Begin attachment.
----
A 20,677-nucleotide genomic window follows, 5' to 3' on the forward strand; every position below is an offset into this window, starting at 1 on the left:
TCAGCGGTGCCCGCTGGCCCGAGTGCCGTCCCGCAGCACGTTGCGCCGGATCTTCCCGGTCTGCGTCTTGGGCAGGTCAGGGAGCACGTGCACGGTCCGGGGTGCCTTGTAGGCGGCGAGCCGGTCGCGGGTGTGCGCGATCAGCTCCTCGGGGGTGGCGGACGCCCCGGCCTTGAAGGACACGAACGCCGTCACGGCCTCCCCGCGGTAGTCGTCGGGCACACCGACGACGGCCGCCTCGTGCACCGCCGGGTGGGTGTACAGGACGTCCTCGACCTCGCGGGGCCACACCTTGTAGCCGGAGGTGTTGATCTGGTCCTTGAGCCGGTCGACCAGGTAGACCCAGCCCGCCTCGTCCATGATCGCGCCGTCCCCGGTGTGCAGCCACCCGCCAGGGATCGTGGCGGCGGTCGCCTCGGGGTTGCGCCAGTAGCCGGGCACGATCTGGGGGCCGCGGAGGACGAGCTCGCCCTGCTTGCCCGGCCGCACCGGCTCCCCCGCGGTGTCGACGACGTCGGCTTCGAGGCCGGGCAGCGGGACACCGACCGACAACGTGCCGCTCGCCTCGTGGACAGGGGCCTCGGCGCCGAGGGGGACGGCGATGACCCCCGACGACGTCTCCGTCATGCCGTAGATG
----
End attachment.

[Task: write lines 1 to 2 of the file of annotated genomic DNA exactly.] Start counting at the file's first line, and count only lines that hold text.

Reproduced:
A 20,677-nucleotide genomic window follows, 5' to 3' on the forward strand; every position below is an offset into this window, starting at 1 on the left:
TCAGCGGTGCCCGCTGGCCCGAGTGCCGTCCCGCAGCACGTTGCGCCGGATCTTCCCGGTCTGCGTCTTGGGCAGGTCAGGGAGCACGTGCACGGTCCGGGGTGCCTTGTAGGCGGCGAGCCGGTCGCGGGTGTGCGCGATCAGCTCCTCGGGGGTGGCGGACGCCCCGGCCTTGAAGGACACGAACGCCGTCACGGCCTCCCCGCGGTAGTCGTCGGGCACACCGACGACGGCCGCCTCGTGCACCGCCGGGTGGGTGTACAGGACGTCCTCGACCTCGCGGGGCCACACCTTGTAGCCGGAGGTGTTGATCTGGTCCTTGAGCCGGTCGACCAGGTAGACCCAGCCCGCCTCGTCCATGATCGCGCCGTCCCCGGTGTGCAGCCACCCGCCAGGGATCGTGGCGGCGGTCGCCTCGGGGTTGCGCCAGTAGCCGGGCACGATCTGGGGGCCGCGGAGGACGAGCTCGCCCTGCTTGCCCGGCCGCACCGGCTCCCCCGCGGTGTCGACGACGTCGGCTTCGAGGCCGGGCAGCGGGACACCGACCGACAACGTGCCGCTCGCCTCGTGGACAGGGGCCTCGGCGCCGAGGGGGACGGCGATGACCCCCGACGACGTCTCCGTCATGCCGTAGATG